Writers often consult professionals in other fields to make sure they’re getting things right. Mystery writers, for example, will sometimes talk to cops, detectives, or FBI agents. But in the new science fiction graphic novel Legend Of Sumeria (hardcover, paperback) by Jay Webb and Biju Parekkadan, PHD, it was actually the doc who was asking for advice.
I always like to start with a plot summary. So, what is Legend Of Sumeria about?
Parekkadan: Legend Of Sumeria is about a world where technology has gone too far.
Webb: I think we are there already, really…or I mean we will probably be living on this tipping point for the foreseeable future until some catastrophic event either cripples technology or makes us rethink the very fibers of society.
Parekkadan: He was looking for a summary, not a morbid prediction.
Webb: My bad. Legend Of Sumeria is a human survival story set in what we see as a very viable future of our species once the capturing of genetic code becomes as easily obtained, and as heavily targeted and manipulated, as all of our current internet data is by companies and the government.
Where did the original idea for Legend Of Sumeria come from, and how different is the finished graphic novel from that initial concept?
Parekkadan: The original idea for the story came from a funny experience with a writing competition that started on November 1st. I was with friends on Halloween night without a story idea in mind. Many of my friends are not scientists, so they are always curious about what I do in the lab. I was explaining an experiment using my own blood and testing a drug compound on the blood cells. Don’t worry, I’m a volunteer under an approved medical protocol to donate blood for research.
Webb: He’s basically a biohacker with a PHD.
Parekkadan: As I was saying. Before getting to the actual scientific studies, my friends were amazed that I was using my own blood for research. I witnessed a real human response to it and decided that no matter where the story would go, there would be a character who would use his own blood for discovering new medicines. From there, things evolved into a story about two scientists who discover a new “cure-all,” but were taken advantage of by a ruthless CEO with his own vision for the future. After completing the writing piece, I shared it with my best friend over here who has a lot of experience with film production and building richness into a story. When he came on board, we spewed out many new stories, characters, and themes that arose all to bring about a much more descriptive world that had some excitement to it. This included the stories of two new major characters: Tessa, a space traveler, and Henry, a symbologist that added important dimensions to the story.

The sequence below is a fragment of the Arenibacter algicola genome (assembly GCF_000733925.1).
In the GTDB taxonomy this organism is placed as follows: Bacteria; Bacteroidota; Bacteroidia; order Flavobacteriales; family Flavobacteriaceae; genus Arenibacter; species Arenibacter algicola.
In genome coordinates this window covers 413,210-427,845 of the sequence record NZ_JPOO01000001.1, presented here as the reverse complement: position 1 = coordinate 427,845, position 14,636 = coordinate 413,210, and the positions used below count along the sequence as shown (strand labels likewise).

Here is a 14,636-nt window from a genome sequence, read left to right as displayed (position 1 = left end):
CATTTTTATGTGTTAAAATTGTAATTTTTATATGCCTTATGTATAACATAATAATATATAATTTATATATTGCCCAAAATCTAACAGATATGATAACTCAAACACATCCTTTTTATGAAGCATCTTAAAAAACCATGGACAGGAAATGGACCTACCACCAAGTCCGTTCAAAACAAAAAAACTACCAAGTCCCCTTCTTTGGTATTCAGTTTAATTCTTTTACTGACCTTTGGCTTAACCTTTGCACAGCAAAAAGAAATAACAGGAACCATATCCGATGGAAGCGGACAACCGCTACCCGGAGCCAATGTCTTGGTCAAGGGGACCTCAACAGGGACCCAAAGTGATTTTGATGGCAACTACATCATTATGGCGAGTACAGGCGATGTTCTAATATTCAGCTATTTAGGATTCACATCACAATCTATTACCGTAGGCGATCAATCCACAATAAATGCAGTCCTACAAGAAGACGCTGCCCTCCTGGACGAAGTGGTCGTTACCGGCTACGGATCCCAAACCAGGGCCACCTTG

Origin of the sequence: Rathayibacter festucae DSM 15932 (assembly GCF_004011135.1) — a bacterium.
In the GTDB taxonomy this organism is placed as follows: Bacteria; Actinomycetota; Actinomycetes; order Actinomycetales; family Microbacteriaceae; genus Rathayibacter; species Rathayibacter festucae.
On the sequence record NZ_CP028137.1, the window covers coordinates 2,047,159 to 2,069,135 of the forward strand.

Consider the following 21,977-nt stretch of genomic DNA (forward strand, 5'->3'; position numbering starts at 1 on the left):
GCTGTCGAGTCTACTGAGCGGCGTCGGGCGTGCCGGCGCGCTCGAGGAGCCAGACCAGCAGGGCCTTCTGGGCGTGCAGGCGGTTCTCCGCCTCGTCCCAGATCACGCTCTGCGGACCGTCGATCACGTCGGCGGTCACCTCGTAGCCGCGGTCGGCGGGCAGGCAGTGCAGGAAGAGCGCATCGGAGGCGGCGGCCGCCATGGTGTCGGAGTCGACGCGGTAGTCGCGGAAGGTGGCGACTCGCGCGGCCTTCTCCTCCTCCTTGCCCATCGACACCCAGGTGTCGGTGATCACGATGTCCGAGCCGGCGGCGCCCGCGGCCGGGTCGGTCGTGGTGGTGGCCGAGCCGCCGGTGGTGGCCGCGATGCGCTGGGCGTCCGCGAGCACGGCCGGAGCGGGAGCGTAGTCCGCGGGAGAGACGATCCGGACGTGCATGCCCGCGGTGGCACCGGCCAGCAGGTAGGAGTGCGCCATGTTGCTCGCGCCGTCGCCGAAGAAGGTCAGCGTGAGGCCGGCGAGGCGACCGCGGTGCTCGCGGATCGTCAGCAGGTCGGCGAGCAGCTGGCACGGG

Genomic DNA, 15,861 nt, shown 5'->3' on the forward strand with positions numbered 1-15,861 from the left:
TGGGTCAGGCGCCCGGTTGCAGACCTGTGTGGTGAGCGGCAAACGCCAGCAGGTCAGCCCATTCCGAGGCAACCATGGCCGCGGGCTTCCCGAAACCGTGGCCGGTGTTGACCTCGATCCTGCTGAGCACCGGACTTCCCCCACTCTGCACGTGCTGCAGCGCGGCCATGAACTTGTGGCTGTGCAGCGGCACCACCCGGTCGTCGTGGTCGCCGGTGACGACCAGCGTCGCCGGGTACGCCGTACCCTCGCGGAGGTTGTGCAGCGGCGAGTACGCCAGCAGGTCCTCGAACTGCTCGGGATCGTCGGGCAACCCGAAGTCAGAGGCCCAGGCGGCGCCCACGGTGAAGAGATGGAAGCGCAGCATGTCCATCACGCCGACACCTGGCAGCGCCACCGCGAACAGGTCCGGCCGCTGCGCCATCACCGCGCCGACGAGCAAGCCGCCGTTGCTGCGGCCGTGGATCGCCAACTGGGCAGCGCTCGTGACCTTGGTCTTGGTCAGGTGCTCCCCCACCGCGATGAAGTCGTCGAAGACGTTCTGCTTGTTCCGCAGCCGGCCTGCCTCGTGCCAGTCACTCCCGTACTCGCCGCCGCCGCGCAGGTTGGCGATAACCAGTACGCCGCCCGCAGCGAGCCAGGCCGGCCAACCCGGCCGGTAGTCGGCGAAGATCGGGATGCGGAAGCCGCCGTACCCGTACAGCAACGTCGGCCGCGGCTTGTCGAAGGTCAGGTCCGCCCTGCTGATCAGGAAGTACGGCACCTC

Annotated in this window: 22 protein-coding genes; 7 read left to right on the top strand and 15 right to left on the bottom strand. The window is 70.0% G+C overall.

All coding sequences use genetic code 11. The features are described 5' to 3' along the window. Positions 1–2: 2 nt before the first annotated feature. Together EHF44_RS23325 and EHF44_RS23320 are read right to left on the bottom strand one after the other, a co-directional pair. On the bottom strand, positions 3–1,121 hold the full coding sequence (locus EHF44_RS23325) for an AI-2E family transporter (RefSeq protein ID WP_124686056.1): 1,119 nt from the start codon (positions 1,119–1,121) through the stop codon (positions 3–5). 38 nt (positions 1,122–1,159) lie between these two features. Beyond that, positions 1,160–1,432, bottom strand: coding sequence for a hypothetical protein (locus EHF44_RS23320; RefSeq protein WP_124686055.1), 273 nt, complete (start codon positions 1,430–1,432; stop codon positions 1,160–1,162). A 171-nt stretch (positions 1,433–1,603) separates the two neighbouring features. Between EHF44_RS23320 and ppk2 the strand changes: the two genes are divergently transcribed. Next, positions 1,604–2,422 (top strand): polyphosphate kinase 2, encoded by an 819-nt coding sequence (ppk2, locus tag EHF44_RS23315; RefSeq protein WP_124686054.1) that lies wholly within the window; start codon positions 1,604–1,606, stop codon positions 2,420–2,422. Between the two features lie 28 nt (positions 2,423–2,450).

Legend Of Sumeria has been called hard sci-fi. Do you agree with this, or do you think there’s a genre, or combination of genres, that described it better?
Parekkadan: We agree with this in principle. We tried to mix real scientific theories with current events in technology, like genetics, gene therapy, space exploration. We tried to strike a balance of fiction that is not too far from a reality.
Webb: Yeah, what I think makes it unique is the blend of factual educational science with some more futuristic theories. And since most of the science comes from one of the character’s lab books, it all helps to blur the lines between fiction and reality, and hopefully makes at least some of the science and new ideas accessible to almost all readers. We figured if a simpleton like me could understand the science explanations then most people would be able to.
What writers or other stories do you feel had a bit impact on the writing of Legend Of Sumeria?
Parekkadan: Certainly other graphic novels like [Alan Moore’s] Watchmen and [Frank Miller’s] The Dark Knight Returns were impactful because they have a noir feel to the world that we also tried to have. Also, both stories had “heroes” and “villains” that didn’t really have superpowers per se but were deemed extraordinary in their own ways. They also had flaws too so it was hard to characterize them as truly good or bad.
How about non-literary influences; are there any movies, TV shows, or video games that had an influence on Legend Of Sumeria?
Webb: Films that played with scale were always fascinating to me: Fantastic Voyage, InnerSpace. And films with flawed heroes certainly resonate with me, too. Contemplating the motives and morality of the characters after experiencing a journey with them is what probably got me hooked on film and storytelling in the first place. It’s a fun ride and can somehow lead to you being a better person.
Parekkadan: The TV series Dexter and the movie American Psycho were impactful for me, too. They were popular examples that really brought “blood lust” out from the world of vampires and into an everyday person. I think District 9 was also a great movie that we tried to model after. The aliens in it were actually gentle, it was the humans that were nasty. Also, the way the movie ended was great because it provided closure while also leaving open the clear possibility for a sequel, which is a rare example of a graceful ending. We tried to do the same.
You guys have talked before about how Dr. Parekkadan brought real science to the story of Legend Of Sumeria. But Jay, what else did he bring to the writing of this comic?
Webb: The center dot. It’s kind of an inside joke, but the center dot is a punctuation that we feel really doesn’t get enough air time, so we gave it some love in our subtitle, Life · Blood · DNA. Not a comma, not a hyphen…a center dot really was the only way to encompass the transition between the words, and I think I might have to give Biju credit for the risky decision to go out on a limb and go with this underdog of punctuation.